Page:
Here is where I post, at a frequency of about once a week, a list of the new music that has caught my attention that week. All of the releases listed below I’ve heard for the first time this week and come recommended.

Because of current events, these postings may be coming more frequently than once a week for a while.

Junk Magic (Craig Taborn) – Compass Confusion (2020)
Jarguna – My Temple (2020)
Rapoon – Call Fires to Cloud (2020)
Ouroboros is Broken – In C (2020)

Roy Ayers & Fela Kuti: Music Of Many Colours 

Source: The Wire.

When Los Angeles born vibraphonist Roy Ayers and saxophonist/political iconoclast Fela Kuti linked up in Nigeria toward the end of 1979, the spirit of Pan-Africanism was already deeply woven into their respective bodies of work. After spending much of the 60s exploring a pleasantly cool hard bop sound, Ayers and his band Ubiquity blossomed in the 70s. Albums like Mystic Voyage, Red, Black & Green (its title a reference to the Pan-African flag created by Garvey) and Everybody Loves The Sunshine were wildly popular for their fusion of jazz funk, new age spirituality and the African-inspired Black consciousness of the day.

Henry Threadgill Chosen as NEA Jazz Master

Source: NPR.

Those four 2021 inductees — saxophonist, flutist and composer Henry Threadgill; drummers Albert “Tootie” Heath and Terri Lyne Carrington; and radio host and jazz historian Phil Schaap — will each receive $25,000 along with their title. The NEA Jazz Masters fellowship, awarded every year since 1982, is the nation’s highest honor reserved for living jazz artists and advocates. Selections are made through a public nomination process, followed by an expert panel review.

Newsbits: Sopko, Laswell & Sorey / Sun Ra Arkestra / New Horizons Compilation / Navarro & Holmes / Rachel Musson

The new release from Mike Sopko, Bill Laswell, and Tyshawn Sorey is reviewed.

The new Sun Ra Arkestra release is also reviewed.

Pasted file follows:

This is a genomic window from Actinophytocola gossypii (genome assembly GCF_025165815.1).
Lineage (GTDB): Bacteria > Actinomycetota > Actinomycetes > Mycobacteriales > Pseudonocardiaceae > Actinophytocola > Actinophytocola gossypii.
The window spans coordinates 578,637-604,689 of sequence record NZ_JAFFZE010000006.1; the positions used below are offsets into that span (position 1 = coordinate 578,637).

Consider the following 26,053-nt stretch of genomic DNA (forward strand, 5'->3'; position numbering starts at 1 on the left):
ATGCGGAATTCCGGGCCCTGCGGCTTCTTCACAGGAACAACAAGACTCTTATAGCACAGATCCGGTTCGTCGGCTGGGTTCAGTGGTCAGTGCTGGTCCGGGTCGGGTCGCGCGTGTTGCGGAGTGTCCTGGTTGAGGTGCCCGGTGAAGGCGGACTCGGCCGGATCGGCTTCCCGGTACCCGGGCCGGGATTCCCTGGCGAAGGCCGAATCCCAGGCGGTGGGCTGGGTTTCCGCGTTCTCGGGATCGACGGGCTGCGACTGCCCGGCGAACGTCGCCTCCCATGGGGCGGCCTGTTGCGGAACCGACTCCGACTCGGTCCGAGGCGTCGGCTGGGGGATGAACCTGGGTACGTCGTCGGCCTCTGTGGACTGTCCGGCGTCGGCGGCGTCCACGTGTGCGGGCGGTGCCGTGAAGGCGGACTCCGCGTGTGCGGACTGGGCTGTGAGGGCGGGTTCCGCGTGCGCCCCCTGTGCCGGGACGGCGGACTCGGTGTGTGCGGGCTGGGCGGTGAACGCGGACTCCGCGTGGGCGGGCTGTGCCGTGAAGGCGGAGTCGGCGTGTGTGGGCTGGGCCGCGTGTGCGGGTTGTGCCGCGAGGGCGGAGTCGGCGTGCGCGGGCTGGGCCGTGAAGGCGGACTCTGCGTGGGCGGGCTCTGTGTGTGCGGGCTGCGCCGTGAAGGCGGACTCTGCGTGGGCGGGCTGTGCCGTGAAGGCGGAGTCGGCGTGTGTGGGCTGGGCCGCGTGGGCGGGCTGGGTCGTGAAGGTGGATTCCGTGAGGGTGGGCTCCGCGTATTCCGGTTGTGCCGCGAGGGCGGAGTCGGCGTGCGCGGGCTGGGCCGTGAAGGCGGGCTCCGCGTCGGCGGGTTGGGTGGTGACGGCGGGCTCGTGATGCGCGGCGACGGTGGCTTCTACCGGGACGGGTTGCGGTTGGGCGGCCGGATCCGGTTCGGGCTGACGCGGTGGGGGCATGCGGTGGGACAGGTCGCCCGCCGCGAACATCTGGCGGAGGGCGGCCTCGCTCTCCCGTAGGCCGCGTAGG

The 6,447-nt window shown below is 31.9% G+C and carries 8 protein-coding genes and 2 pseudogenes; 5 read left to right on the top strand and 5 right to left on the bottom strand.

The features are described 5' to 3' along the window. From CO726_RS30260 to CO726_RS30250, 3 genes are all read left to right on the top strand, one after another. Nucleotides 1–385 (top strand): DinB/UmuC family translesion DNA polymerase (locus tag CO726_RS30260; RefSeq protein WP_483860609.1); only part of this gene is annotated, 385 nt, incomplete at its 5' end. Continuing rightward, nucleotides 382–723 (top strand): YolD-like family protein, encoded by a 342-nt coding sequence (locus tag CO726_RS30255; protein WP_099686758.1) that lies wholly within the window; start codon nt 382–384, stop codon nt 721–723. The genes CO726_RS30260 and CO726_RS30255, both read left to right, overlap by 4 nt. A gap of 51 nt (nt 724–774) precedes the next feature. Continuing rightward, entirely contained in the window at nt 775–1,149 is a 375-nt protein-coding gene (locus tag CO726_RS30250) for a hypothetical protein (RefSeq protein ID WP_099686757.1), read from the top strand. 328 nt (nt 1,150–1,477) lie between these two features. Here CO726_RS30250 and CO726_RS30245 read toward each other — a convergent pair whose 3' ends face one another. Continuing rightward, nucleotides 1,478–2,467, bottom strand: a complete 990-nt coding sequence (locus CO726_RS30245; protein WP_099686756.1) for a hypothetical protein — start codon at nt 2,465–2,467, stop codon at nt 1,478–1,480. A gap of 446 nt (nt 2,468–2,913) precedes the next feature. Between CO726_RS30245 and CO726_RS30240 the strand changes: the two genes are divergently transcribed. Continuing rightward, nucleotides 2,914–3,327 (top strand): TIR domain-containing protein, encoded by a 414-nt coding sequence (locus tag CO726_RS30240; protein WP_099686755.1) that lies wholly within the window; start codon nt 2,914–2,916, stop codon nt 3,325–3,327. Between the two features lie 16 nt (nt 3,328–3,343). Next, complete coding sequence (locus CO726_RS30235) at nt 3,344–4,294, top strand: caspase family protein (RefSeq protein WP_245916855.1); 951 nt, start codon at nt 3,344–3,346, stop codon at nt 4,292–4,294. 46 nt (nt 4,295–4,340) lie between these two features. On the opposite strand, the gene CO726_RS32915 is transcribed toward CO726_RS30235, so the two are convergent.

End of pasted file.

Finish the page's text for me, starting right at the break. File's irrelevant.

A new compilation of South African jazz is reviewed.

Another review, this time of the new Aquiles Navarro / Tcheser Holmes release, is out.

And finally, we have a Rachel Musson interview.

Keith Jarrett Health Update

He had been scheduled to return to Carnegie the following March for another of the solo recitals that have done the most to create his legend — like the one captured on the recording “Budapest Concert,” to be released on Oct. 30. But that Carnegie performance was abruptly canceled, along with the rest of his concert calendar. At the time, Mr. Jarrett’s longtime record label, ECM, cited unspecified health issues. There has been no official update in the two years since. But this month Mr. Jarrett, 75, broke the silence, plainly stating what happened to him: a stroke in late February 2018, followed by another one that May. It is unlikely he will ever perform in public again.

RIP Kevin O’Meara

Percussionist Kevin O’Meara, 40, has died. O’Meara was an active member of various music communities in the Baltimore-Washington area and was notable for playing with Baltimore’s Dan Deacon Ensemble and with DC area improvisational group Colla Parte. He played live dates and recorded with both groups, appearing on the Deacon ensemble’s recordings “Bromst” and “America” and on Colla Parte’s “Periplus” and “Sound Is Invisible Color.” In addition to performing in twenty-one countries, he was a member of Baltimore’s art and performance collective Wham City and created visual art as well as music. In recent years he lived in West Virginia, Hawaii, and Maine as well as in Baltimore.

RIP Gordon Haskell 

Source: Louder.

Gordon Haskell, who played bass and sang for King Crimson in the early 70s has died, aged 74, according to his official Facebook page. Haskell, who had featured in school friend Robert Fripp’s pre-King Cirmson band League Of Gentlemen, as well as psychedelic pop band Fleur de Lys (during which time he shared a London flat with Jimi Hendrix) sang Cadence And Cascade on 1970’s In The Wake Of Poseidon, and sang and played bass on the follow-up, Lizard (also 1970).